PSA: Beware of Fake Ride-Hailing App Drivers–Yes, They Exist

As a Southie, ride-hailing apps are my go-to when traveling especially with all the commuting problems in the Philippines. Most importantly, this form of transportation gives me peace of mind with its safety features, such as driver information transparency and being able to share ride details. Unfortunately, some people are taking advantage of the difficult commuter situation and probably those who are unfamiliar with the app.

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Photo from Canva; for illustration purposes only

In hopes to warn the public, Justin Peña shared her story on Twitter. The actress/influencer experienced an alarming encounter with a suspicious driver at SM North Edsa, who posed as her Grab ride. “MODUS WARNING at SM North: While waiting for my ride, a driver pretends to be a Grab [driver],” she wrote.

Peña broke down the details in her Tweet: “I’m on the phone looking like I’m calling a driver, and he rolls down the window pointing to his phone, briefly showing an app open.” The driver then suggested that he was the one she was looking for and asked vaguely, “Ma’am yung car niyo. Booking po?”

“I said no since my wife was picking me up,” she declined, “but he wouldn’t let [me] up. He kept briefly showing his phone and saying, ”yung booking niyo po’–all the while, looking really pleasant.”

As if confirming her hunch, the man switched his approach to asking where she was headed and saying he’ll just bring her there.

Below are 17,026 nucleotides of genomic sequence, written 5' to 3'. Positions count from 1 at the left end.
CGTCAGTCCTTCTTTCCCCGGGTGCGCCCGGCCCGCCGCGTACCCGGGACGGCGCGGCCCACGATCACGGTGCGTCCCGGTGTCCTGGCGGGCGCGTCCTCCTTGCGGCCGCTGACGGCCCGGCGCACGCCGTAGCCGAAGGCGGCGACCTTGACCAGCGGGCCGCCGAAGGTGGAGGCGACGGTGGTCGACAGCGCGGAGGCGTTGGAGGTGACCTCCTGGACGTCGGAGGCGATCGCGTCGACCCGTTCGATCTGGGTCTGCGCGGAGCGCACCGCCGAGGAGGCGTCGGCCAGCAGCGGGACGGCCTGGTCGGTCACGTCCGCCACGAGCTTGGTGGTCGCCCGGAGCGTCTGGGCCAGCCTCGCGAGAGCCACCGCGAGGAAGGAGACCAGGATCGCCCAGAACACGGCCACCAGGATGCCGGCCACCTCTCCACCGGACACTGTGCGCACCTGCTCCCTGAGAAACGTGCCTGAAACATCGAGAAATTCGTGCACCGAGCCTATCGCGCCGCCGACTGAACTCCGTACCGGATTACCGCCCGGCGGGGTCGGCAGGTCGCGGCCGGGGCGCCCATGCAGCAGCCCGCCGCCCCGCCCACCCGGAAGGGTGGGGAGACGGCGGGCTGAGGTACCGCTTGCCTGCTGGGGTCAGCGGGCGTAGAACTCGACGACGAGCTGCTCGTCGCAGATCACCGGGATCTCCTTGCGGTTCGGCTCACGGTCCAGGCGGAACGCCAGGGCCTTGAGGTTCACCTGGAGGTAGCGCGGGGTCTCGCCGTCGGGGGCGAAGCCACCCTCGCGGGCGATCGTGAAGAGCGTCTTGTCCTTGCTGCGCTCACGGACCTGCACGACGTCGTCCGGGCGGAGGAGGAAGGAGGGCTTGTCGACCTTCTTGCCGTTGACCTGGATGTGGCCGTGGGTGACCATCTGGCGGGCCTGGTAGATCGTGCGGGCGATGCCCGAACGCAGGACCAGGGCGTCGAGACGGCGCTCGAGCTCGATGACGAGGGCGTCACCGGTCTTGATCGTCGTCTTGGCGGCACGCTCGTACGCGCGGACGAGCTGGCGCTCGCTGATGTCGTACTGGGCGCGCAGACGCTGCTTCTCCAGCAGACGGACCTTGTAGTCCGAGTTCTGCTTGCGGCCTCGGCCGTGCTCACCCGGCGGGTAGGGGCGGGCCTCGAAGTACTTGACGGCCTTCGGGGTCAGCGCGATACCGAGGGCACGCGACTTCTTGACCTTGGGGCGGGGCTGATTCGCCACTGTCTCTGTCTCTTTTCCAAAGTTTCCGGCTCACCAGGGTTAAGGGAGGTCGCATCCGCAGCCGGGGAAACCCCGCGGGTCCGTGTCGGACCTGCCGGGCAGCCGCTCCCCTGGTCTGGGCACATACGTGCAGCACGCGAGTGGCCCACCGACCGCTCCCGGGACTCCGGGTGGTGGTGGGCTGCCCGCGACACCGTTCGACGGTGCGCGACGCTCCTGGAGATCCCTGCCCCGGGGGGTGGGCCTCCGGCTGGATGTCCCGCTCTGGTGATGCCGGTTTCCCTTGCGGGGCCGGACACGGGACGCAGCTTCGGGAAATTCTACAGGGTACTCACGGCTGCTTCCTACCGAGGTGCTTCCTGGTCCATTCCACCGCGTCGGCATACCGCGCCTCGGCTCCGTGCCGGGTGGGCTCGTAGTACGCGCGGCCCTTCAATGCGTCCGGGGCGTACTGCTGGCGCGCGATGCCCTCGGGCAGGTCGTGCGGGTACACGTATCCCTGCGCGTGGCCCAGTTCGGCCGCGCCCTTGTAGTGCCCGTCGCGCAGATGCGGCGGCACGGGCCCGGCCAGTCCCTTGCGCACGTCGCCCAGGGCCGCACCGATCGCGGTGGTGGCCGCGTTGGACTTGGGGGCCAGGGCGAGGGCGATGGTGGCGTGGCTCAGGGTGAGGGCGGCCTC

“It was a black, SUV with dark-tinted windows,” Peña described. However, she didn’t go too close to it for her own safety and was unable to see the plate number.

Apparently, this was not the first time it happened. “A friend just told me [that the] same thing happened to her, but her Grab was still [two] mins away,” she continued in another Tweet. “She thought it was an app glitch but had the sense to ask the sus car for booking details.”

“I know how often I autopilot getting into a ride when I’m tired, or asking for yes/no confirmation instead of deets once I open the door (tbh, car plates don’t always match the booking ID),” she recalled. “So I can imagine someone actually falling for this. Stay safe guys!”

Another TV Patrol report matched the description of Peña’s claim. According to the victim, the driver of the black Toyota Fortuner with plate number NGS 5176 tried to scam him and his companions in the same way, at the same mall.

The group, on the other hand, got in the vehicle anyway after the Grab poser canceled his booking on his phone; but declined to pay his asking price, which was higher than the app’s rate. That was when they were asked to take off.

After posting the videos on social media, the victim even received private messages from women and those with their children who also fell victim to the fake Grab driver. Clearly, he has been on it for quite a while now.

Grab Philippines confirmed that the vehicle is NOT a registered Grab driver-partner on the newscast. Meanwhile, the Land Transportation Franchising and Regulatory Board (LTFRB) chairman Teofilo Guadiz asked the “unscrupulous individuals” to stop these scams as it affects the commuting public and the business of legitimate ride-hailing apps.

A show-cause order by the Land Transportation Office (LTO) has also been sent to the owner of the vehicle. Whether he/she/they appeared in their hearing last January 31 is yet to be confirmed (as of writing). Although, if they failed to show up or defend the legality of their actions, they are at risk of losing their driver’s license.


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